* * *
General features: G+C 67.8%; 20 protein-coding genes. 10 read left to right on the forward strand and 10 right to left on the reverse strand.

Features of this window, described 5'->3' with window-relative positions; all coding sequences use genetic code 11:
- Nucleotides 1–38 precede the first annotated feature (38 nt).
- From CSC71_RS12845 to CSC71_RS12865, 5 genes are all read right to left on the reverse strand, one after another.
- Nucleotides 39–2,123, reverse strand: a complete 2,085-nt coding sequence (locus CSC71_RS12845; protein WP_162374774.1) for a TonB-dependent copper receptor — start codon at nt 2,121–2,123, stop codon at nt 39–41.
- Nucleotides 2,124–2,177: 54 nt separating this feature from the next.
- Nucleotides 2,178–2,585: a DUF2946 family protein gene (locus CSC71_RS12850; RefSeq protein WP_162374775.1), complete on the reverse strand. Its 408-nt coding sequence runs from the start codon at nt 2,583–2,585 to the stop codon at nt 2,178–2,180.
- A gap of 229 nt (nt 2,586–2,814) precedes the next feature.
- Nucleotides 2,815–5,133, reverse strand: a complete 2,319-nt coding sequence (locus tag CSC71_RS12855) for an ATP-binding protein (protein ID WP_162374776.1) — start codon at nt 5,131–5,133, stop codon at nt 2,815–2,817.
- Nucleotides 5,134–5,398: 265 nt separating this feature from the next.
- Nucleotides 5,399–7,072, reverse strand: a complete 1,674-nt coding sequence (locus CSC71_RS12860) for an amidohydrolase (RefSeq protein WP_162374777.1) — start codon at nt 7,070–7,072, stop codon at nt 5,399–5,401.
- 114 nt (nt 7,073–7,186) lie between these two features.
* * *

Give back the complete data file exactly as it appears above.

General features: G+C 67.8%; 20 protein-coding genes. 10 read left to right on the forward strand and 10 right to left on the reverse strand.

Features of this window, described 5'->3' with window-relative positions; all coding sequences use genetic code 11:
- Nucleotides 1–38 precede the first annotated feature (38 nt).
- From CSC71_RS12845 to CSC71_RS12865, 5 genes are all read right to left on the reverse strand, one after another.
- Nucleotides 39–2,123, reverse strand: a complete 2,085-nt coding sequence (locus CSC71_RS12845; protein WP_162374774.1) for a TonB-dependent copper receptor — start codon at nt 2,121–2,123, stop codon at nt 39–41.
- Nucleotides 2,124–2,177: 54 nt separating this feature from the next.
- Nucleotides 2,178–2,585: a DUF2946 family protein gene (locus CSC71_RS12850; RefSeq protein WP_162374775.1), complete on the reverse strand. Its 408-nt coding sequence runs from the start codon at nt 2,583–2,585 to the stop codon at nt 2,178–2,180.
- A gap of 229 nt (nt 2,586–2,814) precedes the next feature.
- Nucleotides 2,815–5,133, reverse strand: a complete 2,319-nt coding sequence (locus tag CSC71_RS12855) for an ATP-binding protein (protein ID WP_162374776.1) — start codon at nt 5,131–5,133, stop codon at nt 2,815–2,817.
- Nucleotides 5,134–5,398: 265 nt separating this feature from the next.
- Nucleotides 5,399–7,072, reverse strand: a complete 1,674-nt coding sequence (locus CSC71_RS12860) for an amidohydrolase (RefSeq protein WP_162374777.1) — start codon at nt 7,070–7,072, stop codon at nt 5,399–5,401.
- 114 nt (nt 7,073–7,186) lie between these two features.